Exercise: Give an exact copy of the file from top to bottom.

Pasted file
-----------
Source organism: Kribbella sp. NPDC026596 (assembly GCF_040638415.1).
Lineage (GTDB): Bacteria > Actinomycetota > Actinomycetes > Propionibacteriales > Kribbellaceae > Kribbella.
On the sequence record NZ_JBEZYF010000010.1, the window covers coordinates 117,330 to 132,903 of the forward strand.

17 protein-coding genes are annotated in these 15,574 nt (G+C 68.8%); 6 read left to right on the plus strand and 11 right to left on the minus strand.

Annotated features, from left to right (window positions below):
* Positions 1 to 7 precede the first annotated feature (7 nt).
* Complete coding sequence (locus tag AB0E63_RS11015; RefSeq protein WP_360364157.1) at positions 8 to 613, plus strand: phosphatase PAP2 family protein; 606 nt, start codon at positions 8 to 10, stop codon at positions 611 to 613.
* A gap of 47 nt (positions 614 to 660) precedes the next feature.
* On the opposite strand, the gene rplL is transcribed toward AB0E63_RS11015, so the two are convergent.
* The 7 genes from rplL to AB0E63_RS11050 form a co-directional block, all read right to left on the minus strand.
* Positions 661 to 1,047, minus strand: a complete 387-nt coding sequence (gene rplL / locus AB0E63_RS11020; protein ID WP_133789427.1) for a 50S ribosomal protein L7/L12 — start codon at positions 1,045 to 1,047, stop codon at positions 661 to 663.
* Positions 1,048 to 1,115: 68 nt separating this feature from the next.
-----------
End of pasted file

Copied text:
Source organism: Kribbella sp. NPDC026596 (assembly GCF_040638415.1).
Lineage (GTDB): Bacteria > Actinomycetota > Actinomycetes > Propionibacteriales > Kribbellaceae > Kribbella.
On the sequence record NZ_JBEZYF010000010.1, the window covers coordinates 117,330 to 132,903 of the forward strand.

17 protein-coding genes are annotated in these 15,574 nt (G+C 68.8%); 6 read left to right on the plus strand and 11 right to left on the minus strand.

Annotated features, from left to right (window positions below):
* Positions 1 to 7 precede the first annotated feature (7 nt).
* Complete coding sequence (locus tag AB0E63_RS11015; RefSeq protein WP_360364157.1) at positions 8 to 613, plus strand: phosphatase PAP2 family protein; 606 nt, start codon at positions 8 to 10, stop codon at positions 611 to 613.
* A gap of 47 nt (positions 614 to 660) precedes the next feature.
* On the opposite strand, the gene rplL is transcribed toward AB0E63_RS11015, so the two are convergent.
* The 7 genes from rplL to AB0E63_RS11050 form a co-directional block, all read right to left on the minus strand.
* Positions 661 to 1,047, minus strand: a complete 387-nt coding sequence (gene rplL / locus AB0E63_RS11020; protein ID WP_133789427.1) for a 50S ribosomal protein L7/L12 — start codon at positions 1,045 to 1,047, stop codon at positions 661 to 663.
* Positions 1,048 to 1,115: 68 nt separating this feature from the next.